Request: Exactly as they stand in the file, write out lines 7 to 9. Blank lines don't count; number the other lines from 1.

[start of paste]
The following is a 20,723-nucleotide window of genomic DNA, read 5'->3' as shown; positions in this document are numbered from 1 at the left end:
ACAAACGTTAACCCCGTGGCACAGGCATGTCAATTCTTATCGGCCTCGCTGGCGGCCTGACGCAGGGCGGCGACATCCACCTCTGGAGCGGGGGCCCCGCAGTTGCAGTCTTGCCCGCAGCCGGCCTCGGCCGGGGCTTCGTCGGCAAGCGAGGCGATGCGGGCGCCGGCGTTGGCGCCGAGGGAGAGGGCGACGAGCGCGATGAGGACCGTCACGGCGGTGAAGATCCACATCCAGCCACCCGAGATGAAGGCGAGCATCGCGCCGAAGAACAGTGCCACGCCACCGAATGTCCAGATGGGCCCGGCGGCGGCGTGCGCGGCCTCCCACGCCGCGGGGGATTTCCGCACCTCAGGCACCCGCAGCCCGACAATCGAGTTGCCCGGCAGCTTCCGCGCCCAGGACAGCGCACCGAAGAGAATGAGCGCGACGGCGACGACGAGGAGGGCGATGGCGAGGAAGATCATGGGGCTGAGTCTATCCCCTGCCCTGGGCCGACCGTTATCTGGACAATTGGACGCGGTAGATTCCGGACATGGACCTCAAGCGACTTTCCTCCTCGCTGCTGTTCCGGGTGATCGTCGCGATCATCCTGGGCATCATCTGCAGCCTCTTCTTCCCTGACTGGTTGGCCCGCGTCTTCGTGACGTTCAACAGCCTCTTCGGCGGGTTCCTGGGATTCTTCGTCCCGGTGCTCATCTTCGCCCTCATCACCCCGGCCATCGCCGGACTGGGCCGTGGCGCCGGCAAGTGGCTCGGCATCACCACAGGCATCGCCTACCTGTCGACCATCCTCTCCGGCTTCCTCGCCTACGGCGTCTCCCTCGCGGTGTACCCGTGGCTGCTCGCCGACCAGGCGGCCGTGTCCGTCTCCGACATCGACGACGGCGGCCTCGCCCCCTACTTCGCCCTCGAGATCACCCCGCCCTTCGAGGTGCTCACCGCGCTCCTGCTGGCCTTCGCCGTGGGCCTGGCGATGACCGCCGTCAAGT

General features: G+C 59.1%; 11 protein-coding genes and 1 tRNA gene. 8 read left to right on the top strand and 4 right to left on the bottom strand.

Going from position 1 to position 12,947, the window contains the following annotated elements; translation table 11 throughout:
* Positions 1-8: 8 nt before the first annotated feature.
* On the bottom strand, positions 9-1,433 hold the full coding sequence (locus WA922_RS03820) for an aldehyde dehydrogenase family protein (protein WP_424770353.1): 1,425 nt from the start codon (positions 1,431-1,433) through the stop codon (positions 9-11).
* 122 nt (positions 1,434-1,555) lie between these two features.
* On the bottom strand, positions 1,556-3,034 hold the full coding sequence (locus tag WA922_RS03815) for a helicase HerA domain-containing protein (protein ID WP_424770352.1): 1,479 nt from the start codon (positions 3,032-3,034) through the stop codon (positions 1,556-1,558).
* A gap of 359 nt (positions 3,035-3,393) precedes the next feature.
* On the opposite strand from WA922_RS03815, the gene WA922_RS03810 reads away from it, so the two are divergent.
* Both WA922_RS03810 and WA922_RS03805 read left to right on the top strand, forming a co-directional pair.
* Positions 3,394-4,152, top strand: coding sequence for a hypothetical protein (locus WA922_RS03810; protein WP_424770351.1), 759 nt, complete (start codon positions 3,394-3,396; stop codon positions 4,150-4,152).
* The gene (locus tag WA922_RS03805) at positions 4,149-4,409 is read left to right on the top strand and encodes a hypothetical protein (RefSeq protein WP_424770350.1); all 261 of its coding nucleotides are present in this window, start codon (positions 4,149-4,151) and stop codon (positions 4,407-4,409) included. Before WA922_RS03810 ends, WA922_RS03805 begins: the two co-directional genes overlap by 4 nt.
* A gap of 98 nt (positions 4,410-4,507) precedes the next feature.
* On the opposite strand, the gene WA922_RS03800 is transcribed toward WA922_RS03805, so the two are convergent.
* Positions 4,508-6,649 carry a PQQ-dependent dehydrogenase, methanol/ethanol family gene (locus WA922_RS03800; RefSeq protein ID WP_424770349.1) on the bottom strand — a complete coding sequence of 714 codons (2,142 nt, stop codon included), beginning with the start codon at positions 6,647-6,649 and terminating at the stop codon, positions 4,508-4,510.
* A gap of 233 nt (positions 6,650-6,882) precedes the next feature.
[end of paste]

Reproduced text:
* 122 nt (positions 1,434-1,555) lie between these two features.
* On the bottom strand, positions 1,556-3,034 hold the full coding sequence (locus tag WA922_RS03815) for a helicase HerA domain-containing protein (protein ID WP_424770352.1): 1,479 nt from the start codon (positions 3,032-3,034) through the stop codon (positions 1,556-1,558).
* A gap of 359 nt (positions 3,035-3,393) precedes the next feature.